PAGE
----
i jumped to action. i sent one sister to bring the ambubag endotracheal tubes and laryngoscope, another to unlock the closet with the needles and drips and yet another to get the drugs. soon i stood alone next to the patient. yes, that is how a resus went in that hospital all those years ago. you may better understand my desire to do a practice run in a situation where the outcome was already determined.

by the time everyone came back, the patient had stopped breathing. i moved to the head. as i was intubating, i orchestrated a full resus. one sister was put to work doing cardiac massage, two started getting iv access, one attached the ecg monitor and one started drawing up drugs. i tubed and started bagging. during the whole process i explained to the sisters what i was doing and why. i gave some pointers about how better they could perform their respective tasks. everything went well.

and then possibly the worst possible thing happened. the patient's heart started beating and his peripheral saturation began to climb. the sisters where ecstatic. i was worried. i had to find a place for him in the hospital now.

i phoned the physician (cuban). he said the patient couldn't go to icu because of the fact that there were no available beds. he asked me if the patient was breathing on his own. i stopped pumping his lungs and lo and behold, he was breathing. the physician made the call. he should be extubated and take his chances in the ward.

we extubated him and sent him to the ward. he was alive. the sisters in the ward were more than just a little annoyed with me for what they called going above and beyond the call of duty by resuscitating a corpse. they didn't call me when he crashed again. they made sure he was good and dead before they called me. even then i think they waited a few minutes to make sure there was no chance for him.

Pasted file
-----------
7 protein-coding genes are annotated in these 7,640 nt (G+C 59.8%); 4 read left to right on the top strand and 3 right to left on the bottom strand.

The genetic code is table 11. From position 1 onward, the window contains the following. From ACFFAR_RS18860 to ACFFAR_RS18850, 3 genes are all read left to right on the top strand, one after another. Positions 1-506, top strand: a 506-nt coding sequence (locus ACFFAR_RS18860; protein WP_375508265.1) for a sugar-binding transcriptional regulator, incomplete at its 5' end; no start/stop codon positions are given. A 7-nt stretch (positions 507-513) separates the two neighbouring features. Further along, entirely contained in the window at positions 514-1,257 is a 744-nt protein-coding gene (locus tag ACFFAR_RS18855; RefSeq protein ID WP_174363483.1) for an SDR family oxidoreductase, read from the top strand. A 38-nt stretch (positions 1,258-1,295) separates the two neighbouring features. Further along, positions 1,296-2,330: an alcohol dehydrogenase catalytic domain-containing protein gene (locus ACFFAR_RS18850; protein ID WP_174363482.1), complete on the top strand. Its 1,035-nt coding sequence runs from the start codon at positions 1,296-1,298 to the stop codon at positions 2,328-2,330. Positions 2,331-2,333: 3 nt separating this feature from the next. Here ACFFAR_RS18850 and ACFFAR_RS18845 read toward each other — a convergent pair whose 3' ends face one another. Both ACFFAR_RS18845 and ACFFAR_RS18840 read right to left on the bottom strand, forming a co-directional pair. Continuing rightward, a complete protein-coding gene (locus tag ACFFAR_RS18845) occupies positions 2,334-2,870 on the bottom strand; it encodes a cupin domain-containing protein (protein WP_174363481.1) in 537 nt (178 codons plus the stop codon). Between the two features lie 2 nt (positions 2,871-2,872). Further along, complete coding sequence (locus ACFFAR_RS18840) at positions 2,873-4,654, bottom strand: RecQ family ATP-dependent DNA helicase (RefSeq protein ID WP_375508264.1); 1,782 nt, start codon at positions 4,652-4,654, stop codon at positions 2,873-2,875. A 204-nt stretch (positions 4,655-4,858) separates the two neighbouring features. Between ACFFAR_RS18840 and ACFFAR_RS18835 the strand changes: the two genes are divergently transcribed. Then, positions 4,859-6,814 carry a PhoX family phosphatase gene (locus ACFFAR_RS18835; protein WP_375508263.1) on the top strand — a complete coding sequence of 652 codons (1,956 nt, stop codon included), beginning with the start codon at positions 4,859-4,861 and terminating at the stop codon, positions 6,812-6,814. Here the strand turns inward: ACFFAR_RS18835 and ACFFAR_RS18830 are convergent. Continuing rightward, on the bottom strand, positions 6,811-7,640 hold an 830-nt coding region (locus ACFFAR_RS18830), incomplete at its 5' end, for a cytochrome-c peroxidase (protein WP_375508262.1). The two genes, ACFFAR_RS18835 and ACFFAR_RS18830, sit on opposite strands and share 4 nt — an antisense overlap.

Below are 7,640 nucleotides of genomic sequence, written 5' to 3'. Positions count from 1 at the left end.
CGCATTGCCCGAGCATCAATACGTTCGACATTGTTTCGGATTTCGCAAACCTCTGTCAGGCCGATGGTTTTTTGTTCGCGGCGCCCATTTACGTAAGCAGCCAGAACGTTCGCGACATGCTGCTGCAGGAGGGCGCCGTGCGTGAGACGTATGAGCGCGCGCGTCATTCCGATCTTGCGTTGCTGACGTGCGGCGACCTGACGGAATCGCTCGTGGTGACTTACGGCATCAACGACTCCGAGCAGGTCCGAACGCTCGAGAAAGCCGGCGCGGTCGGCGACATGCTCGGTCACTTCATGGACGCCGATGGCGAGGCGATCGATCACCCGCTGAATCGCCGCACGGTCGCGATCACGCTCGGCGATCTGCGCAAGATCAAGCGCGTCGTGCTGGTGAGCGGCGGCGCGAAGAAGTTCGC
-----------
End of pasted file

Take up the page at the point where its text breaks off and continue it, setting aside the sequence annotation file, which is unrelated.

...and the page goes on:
looking back on this, i realise there are a number of questions my international readers may raise. i even considered not posting it. but i think one must see these events in the context of the unique circumstances we worked under. when the surgical resus did come in, the entire casualty unit was more geared for it and it went better than it would have. those sisters there that night almost without exception thanked me for the entire thing. a rumour went around the hospital that i was the best intern to be on duty with. the only point that i didn't like was the negative attitude to me from the ward staff, but that was something i could easily get over.
then there is the point of available resources. this is a reality in south africa. this blog is supposed to portray uniquely south african stories, so that part of the story also needs to be told.
the point of the combination of hiv and tb, especially in those days when there was no available treatement here also shows a south african slant. that was the fact of the matter at that time and these deaths were commonplace. even these days, thanks to our minister's hiv policy, many people die unnecessarily all the time in similar condition.

i'd be interested to hear comments though.

Thursday, December 13, 2007

'tis the season to be jolly

in our training, a friend and i tended to work together when it was the season. neither one of us really celebrated christmas (he was hindu and i didn't care for the commercialisms of the holiday), so it sort of worked out fine.

however, walking down to casualties to see yet another stab wound caused by festivities (read alcohol) and some trivial argument with his 'best friend' when pretty much everyone else was relaxing at home or some holiday destination could cause a bit of healthy scepticism in the so called meaning of the season.

we used to stroll down the deserted corridors, wiping the sleep out of our eyes on the way to casualties. one of us would say
"'tis the season to be jolly!" and the other would reply,

and that is how we truly felt.

Thursday, December 06, 2007


i was asked to guest post on another south african medical blog. i have in fact already posted two of my older posts there. but now i have posted one unique post there. so, all people who visit here regularly, take a turn at all scrubbed up. have a look around. let me know if you like it.

so, without further ado, take a look at the surgeon superhero!